Ever since reading Barbara Kingsolver’s 2007 book, Animal, Vegetable, Miracle four years ago, I’ve kept in mind the last line of her book (spoiler alert): “What does a farmer eat in the Winter? Everything.” The premise of the book is growing and preserving your own food so that you can enjoy it in the darkest days of Winter, when nary a green sprout can be found in Virginia.
Kingsolver takes it a bit to the extreme – dedicating a year to “food life”, something I doubt any of us suburbanites could undertake, what with our jobs, kids, mortgages and two cars. But her book takes us through the foods that arrive in turn as seasons march from Spring to Summer to Fall, and what it takes to cultivate and keep that food for Winter.
In the years since, I’ve expanded my knowledge to understand what foods are seasonal and local. I’ve thought about what my suburbanite lifestyle can bear when it comes to gardening, and really it’s been no more than herbs.
But in the back of my mind, I’ve wanted to preserve the harvest. I actually get a bit anxious looking at all the fresh vegetables and fruit at the Friday McLean or Saturday Vienna Farmers Markets each week and think about how I’ll crave a taste of Summer when it’s 32 degrees. And really, it seems irresponsible not to ensure I have my food store for the winter (see: Aesop’s Fable, The Ant & the Grasshopper – ironic in our house, because our daughter lately is obsessed with the Pixar movie, “Bugs”, based on this tale). Yes, I know there are grocery stores, but it won’t be local, fresh food. And there’s a connect with our ancestors about cultivating and storing food that keeps us tied to our past, and to our food.
I just didn’t know where to start when it came to keeping food. And how would I have time with a three-year-old and a newborn?
Fortunately, I have a good friend here in Vienna who regularly cans her own food. We canned apple sauce last Fall, which was my first foray into the hot, time-consuming process that is canning (putting food into glass jars and sealing them in with heat). We went together to the Vienna Farmers Market last Saturday and bought 12 pints of blueberries. Over $50 on blueberries! Then on a hot night, when poetically, the AC in her house had broken, we made loads of blueberry jam. We talked about how people did this “back in the day”, in this kind of heat all the time. I thought of all the things people knew how to make and preserve by pickling, fermenting and canning. So much knowledge.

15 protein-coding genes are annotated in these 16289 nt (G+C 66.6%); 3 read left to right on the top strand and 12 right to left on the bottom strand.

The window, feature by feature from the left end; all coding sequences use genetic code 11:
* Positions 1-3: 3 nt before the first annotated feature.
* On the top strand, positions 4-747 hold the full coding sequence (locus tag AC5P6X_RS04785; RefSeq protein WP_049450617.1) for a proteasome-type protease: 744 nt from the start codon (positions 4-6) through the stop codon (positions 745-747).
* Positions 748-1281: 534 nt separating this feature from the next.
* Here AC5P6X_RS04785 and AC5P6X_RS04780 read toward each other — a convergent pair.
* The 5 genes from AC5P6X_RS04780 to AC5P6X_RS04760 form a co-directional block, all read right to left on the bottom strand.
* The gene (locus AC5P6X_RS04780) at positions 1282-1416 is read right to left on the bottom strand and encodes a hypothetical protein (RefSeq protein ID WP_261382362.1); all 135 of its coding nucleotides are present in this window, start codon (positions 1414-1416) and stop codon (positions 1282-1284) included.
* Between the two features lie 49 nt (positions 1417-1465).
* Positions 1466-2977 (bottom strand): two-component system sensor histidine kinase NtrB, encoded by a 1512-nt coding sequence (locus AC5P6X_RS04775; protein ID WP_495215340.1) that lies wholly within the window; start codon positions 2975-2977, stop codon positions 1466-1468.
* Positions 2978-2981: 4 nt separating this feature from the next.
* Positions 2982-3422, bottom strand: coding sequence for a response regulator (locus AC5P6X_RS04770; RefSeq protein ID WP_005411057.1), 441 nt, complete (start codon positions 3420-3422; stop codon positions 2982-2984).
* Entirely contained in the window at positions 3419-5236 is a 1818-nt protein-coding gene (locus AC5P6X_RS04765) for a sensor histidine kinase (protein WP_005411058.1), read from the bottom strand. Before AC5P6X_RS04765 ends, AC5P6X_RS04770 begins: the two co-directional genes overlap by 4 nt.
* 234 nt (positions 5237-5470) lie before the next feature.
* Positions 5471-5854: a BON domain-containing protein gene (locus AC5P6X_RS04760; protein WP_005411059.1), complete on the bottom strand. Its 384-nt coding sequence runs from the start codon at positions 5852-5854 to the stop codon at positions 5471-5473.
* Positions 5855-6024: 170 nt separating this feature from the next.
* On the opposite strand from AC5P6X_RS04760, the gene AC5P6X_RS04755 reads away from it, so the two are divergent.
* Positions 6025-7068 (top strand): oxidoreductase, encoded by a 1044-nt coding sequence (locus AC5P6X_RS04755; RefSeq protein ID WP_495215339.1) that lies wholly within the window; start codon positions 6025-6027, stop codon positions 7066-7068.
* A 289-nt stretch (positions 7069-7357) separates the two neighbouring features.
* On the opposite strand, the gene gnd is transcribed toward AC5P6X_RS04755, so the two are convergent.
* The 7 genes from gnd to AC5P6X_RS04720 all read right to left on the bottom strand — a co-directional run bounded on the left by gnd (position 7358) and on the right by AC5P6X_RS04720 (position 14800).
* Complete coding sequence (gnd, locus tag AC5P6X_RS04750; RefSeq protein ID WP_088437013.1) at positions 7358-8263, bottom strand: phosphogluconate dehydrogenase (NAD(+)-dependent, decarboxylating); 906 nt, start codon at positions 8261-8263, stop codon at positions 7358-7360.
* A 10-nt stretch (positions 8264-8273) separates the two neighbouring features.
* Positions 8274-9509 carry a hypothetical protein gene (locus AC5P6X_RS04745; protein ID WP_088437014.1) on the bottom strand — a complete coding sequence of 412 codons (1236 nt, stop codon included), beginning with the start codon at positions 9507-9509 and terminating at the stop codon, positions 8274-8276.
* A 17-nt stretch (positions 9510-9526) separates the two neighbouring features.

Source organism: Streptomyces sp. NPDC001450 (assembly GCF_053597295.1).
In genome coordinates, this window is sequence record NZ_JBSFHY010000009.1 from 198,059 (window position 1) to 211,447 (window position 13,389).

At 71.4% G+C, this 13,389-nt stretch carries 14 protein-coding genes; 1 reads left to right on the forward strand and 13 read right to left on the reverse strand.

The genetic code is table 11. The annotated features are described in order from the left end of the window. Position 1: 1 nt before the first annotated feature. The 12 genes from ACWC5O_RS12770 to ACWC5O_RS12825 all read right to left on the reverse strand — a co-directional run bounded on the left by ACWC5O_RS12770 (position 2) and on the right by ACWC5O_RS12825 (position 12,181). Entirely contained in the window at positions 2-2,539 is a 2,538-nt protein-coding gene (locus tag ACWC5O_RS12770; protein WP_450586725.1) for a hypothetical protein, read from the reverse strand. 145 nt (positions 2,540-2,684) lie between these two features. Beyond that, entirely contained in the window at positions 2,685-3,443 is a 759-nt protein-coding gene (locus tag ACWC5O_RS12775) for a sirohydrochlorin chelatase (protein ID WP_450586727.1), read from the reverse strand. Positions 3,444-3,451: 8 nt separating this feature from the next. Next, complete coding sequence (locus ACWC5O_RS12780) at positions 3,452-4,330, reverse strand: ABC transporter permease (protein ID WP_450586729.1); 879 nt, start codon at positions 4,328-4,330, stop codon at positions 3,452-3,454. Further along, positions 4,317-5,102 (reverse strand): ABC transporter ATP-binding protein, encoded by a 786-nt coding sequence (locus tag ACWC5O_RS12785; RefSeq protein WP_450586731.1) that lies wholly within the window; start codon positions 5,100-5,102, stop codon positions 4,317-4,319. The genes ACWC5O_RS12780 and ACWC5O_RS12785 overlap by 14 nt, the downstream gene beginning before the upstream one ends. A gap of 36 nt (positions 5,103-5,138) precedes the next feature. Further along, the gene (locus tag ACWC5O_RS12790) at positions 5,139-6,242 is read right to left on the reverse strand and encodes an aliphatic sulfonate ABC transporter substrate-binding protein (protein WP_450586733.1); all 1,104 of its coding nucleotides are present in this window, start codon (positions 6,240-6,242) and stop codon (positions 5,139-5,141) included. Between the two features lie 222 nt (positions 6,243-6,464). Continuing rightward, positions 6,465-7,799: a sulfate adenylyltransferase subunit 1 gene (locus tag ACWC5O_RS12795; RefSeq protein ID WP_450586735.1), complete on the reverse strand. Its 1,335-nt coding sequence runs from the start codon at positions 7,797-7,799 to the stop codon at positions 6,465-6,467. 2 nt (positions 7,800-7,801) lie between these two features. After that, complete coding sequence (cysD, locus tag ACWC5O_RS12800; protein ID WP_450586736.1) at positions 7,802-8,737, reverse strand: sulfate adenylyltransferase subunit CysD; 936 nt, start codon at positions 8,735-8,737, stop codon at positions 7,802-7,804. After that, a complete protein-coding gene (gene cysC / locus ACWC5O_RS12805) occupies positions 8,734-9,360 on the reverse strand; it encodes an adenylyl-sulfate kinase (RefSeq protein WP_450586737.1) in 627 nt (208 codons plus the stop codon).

Last week we made pickles! We bought nine pounds of pickles. We fermented six jars, which is easy-peasy. We heat canned six more, which is hot, hard work. It cost me $10 in ingredients to make six quarts of pickles.
Many of us have lost the knowledge of how to preserve the harvest. Many of us have even lost the knowledge of basic cooking.
A new friend of mine, who is launching Grow Your Family Strong, loves to make her own yogurt. That used to be something nearly everyone did “back in the day”. But who has time, and the knowledge? Another acquaintance of mine, Jennifer McLaughlin, is a local expert on fermenting and healthy eating. She’ll be sharing her vast knowledge at the Wednesday Oak Mar Farmer’s Market starting in the Fall. It seems so quaint, but these are great ways to create food that you know is delicious and healthy. No guessing about where it came from, how far it was shipped, or whether it’s genetically modified.
Can we take back control of our food and preserve nutrition? I think we can. You can to. Try this super easy fermented pickle recipe from the book, Nourishing Traditions by Sally Fallon. It’s a no-brainer. You can do it!
Makes 1 quart
- 4-5 pickling cucumbers or 15-20 gherkins
- 1 tablespoon mustard seed
- 2 tablespoons fresh dill, snipped
- 1 tablespoon sea salt
- 4 tablespoons whey, or if unavailable, just add an additional tablespoon of salt
- 1 cup filtered water
Wash cucumbers well and place in a quart-sized, wide-mouth mason jar. Combine remaining ingredients and pour over cucumbers, adding more water if necessary to cover the cucumbers. The top of the liquid should be at least one inch below the top of the jar. Cover tightly and keep at room temperature for about three days before transferring to the fridge where you can then eat at will. See how the flavor changes in the days that follow, but know you are getting healthy probiotics in this fermented snack! If you decide to use sliced cucumbers, slice at 1/4 inch segments and follow the above recipe, but put into the fridge at day two.